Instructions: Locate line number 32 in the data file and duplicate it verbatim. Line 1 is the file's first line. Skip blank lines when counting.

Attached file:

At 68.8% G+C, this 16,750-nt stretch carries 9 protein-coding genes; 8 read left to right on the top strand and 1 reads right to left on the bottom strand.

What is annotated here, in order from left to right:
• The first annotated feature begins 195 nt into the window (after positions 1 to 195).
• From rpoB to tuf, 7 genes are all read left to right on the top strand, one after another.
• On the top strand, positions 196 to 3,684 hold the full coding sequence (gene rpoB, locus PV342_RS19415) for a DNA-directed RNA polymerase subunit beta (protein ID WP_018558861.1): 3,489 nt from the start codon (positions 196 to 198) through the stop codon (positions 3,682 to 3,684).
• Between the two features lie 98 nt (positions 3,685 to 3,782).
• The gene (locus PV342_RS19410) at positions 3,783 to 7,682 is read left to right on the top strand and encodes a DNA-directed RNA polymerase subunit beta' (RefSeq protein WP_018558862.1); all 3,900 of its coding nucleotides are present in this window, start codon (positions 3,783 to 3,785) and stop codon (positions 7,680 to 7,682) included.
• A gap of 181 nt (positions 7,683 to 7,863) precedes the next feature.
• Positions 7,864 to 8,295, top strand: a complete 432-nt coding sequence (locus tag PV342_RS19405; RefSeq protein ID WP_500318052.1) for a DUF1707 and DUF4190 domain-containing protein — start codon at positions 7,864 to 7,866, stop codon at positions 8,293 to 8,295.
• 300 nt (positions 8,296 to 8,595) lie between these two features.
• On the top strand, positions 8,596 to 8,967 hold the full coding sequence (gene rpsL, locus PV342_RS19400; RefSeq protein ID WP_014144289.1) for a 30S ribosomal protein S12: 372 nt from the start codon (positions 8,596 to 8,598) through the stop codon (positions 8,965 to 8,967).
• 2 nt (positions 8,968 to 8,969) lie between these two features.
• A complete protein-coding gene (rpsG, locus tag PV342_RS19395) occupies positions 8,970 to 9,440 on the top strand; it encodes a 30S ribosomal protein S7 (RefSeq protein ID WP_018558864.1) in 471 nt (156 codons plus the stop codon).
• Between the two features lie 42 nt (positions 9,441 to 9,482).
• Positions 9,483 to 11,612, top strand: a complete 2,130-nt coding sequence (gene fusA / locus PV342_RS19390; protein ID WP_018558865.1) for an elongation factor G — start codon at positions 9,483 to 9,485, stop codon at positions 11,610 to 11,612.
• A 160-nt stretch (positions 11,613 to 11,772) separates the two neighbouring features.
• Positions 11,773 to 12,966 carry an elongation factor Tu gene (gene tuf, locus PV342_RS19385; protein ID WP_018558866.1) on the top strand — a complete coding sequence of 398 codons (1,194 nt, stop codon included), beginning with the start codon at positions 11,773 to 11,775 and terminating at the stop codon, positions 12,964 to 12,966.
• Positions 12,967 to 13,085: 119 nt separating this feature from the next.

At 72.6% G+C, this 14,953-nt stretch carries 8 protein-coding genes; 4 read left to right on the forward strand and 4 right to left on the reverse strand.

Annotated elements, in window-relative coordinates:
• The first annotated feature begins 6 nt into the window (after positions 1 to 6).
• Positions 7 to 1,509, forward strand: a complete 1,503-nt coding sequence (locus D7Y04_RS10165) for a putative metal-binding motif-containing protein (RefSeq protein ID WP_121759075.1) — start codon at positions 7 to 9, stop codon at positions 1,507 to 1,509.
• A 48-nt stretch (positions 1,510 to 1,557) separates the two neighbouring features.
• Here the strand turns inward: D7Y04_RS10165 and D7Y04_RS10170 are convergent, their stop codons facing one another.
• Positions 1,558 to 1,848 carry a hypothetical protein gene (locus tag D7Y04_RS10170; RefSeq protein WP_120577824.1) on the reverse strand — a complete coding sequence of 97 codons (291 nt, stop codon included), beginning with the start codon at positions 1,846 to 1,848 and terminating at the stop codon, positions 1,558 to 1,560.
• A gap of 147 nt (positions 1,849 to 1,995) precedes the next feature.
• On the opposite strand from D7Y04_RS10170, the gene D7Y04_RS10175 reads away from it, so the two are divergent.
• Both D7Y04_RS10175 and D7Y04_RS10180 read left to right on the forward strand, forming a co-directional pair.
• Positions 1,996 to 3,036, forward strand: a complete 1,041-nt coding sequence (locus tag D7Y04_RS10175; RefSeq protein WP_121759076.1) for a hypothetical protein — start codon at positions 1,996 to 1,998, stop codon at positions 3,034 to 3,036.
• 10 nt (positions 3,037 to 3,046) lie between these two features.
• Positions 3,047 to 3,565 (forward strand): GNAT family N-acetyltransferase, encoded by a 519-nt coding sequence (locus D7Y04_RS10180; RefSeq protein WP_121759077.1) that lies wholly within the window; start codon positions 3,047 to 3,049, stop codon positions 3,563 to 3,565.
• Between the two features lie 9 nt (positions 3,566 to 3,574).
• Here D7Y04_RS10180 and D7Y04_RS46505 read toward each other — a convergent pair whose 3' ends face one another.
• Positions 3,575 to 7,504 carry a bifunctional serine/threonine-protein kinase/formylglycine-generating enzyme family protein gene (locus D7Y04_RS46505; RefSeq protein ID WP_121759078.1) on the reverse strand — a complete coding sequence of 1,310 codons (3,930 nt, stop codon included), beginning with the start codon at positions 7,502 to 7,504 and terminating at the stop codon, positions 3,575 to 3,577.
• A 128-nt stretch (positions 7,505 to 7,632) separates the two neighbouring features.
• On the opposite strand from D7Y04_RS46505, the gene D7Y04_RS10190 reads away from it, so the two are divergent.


• Between the two features lie 9 nt (positions 3,566 to 3,574).